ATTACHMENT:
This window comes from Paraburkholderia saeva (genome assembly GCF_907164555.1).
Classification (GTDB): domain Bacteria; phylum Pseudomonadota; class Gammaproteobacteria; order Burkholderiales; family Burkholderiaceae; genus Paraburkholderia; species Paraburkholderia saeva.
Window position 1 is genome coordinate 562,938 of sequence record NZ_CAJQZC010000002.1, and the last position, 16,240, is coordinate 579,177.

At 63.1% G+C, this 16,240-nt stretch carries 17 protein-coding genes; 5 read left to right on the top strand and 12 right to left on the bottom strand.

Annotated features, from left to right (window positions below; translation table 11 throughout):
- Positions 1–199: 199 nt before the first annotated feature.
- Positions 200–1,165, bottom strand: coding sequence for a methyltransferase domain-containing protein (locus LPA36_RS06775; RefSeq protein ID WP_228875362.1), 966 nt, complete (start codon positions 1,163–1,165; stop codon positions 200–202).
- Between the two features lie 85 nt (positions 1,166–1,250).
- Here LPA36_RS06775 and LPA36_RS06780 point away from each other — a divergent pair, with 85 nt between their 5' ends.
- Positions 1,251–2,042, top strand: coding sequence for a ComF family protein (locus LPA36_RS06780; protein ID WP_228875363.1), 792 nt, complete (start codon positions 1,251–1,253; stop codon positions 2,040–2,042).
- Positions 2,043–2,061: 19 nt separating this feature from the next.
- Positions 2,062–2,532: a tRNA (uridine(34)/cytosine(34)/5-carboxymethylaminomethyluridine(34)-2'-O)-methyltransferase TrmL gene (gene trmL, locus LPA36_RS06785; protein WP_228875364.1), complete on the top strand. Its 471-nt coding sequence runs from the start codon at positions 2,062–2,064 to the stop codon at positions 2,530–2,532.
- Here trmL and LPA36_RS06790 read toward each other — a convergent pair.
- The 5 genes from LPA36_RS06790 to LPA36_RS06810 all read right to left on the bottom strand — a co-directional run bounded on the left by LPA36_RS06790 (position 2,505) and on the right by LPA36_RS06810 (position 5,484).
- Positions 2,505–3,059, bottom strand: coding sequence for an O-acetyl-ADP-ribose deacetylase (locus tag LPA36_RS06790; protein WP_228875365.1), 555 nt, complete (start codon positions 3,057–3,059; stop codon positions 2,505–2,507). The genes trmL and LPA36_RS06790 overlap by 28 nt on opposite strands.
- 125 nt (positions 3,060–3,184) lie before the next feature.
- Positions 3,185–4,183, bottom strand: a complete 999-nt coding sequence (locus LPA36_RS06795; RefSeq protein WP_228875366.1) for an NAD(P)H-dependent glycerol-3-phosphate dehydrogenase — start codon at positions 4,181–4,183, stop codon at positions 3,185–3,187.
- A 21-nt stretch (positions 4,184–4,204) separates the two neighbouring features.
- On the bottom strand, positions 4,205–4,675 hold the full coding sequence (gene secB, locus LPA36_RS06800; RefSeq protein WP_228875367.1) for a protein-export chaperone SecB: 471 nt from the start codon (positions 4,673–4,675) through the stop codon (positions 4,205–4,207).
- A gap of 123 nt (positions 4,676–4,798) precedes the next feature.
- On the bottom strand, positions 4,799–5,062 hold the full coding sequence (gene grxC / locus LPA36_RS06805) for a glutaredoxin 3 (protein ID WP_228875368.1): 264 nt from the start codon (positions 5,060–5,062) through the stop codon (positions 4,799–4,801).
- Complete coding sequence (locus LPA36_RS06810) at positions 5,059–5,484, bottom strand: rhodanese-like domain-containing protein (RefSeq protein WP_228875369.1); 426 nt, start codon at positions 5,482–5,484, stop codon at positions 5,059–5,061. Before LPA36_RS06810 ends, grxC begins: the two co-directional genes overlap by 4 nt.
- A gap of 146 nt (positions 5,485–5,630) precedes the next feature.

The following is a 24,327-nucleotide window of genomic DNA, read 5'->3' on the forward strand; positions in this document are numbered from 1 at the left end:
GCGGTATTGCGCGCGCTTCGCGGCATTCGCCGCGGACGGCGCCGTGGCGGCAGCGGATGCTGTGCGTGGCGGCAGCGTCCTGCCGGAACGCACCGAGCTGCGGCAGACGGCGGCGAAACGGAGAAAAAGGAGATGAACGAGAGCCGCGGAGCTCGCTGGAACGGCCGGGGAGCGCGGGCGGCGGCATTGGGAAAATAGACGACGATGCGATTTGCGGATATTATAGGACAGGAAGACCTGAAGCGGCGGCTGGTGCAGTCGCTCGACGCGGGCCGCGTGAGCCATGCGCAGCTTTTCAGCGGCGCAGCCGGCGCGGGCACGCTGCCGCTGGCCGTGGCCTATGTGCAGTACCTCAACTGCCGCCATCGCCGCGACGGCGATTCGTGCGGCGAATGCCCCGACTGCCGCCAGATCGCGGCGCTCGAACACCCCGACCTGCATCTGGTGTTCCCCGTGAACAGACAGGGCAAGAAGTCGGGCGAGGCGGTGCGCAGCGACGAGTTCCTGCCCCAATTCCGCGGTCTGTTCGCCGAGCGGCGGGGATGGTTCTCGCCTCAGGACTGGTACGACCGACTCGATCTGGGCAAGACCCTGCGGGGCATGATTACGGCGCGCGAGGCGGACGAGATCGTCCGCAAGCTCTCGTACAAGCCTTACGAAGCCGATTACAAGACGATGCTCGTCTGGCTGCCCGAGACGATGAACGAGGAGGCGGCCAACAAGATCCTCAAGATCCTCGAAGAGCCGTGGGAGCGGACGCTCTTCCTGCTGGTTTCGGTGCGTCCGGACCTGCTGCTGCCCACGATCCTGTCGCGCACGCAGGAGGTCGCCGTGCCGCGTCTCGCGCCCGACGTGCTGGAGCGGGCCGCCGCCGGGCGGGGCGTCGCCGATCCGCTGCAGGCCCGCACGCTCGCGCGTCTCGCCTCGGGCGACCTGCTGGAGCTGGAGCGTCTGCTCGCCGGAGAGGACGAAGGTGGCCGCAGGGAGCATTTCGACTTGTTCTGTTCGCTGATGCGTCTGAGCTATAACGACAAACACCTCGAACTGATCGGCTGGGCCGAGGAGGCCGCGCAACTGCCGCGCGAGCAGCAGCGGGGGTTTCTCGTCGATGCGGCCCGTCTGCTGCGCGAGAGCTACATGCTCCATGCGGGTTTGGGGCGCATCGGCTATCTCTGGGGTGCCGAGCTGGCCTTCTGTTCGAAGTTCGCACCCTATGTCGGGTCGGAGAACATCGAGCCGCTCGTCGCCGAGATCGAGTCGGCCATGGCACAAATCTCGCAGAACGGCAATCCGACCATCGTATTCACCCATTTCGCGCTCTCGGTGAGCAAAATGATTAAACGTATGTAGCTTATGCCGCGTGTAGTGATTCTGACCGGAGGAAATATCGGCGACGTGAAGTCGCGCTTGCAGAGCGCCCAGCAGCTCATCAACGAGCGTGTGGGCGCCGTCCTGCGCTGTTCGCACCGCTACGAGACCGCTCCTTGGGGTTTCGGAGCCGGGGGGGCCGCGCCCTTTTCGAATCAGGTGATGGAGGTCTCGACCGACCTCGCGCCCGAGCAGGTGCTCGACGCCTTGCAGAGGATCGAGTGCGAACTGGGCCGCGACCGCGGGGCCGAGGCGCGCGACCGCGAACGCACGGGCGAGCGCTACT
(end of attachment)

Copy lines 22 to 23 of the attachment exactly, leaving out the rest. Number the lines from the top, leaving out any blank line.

- Complete coding sequence (locus LPA36_RS06810) at positions 5,059–5,484, bottom strand: rhodanese-like domain-containing protein (RefSeq protein WP_228875369.1); 426 nt, start codon at positions 5,482–5,484, stop codon at positions 5,059–5,061. Before LPA36_RS06810 ends, grxC begins: the two co-directional genes overlap by 4 nt.
- A gap of 146 nt (positions 5,485–5,630) precedes the next feature.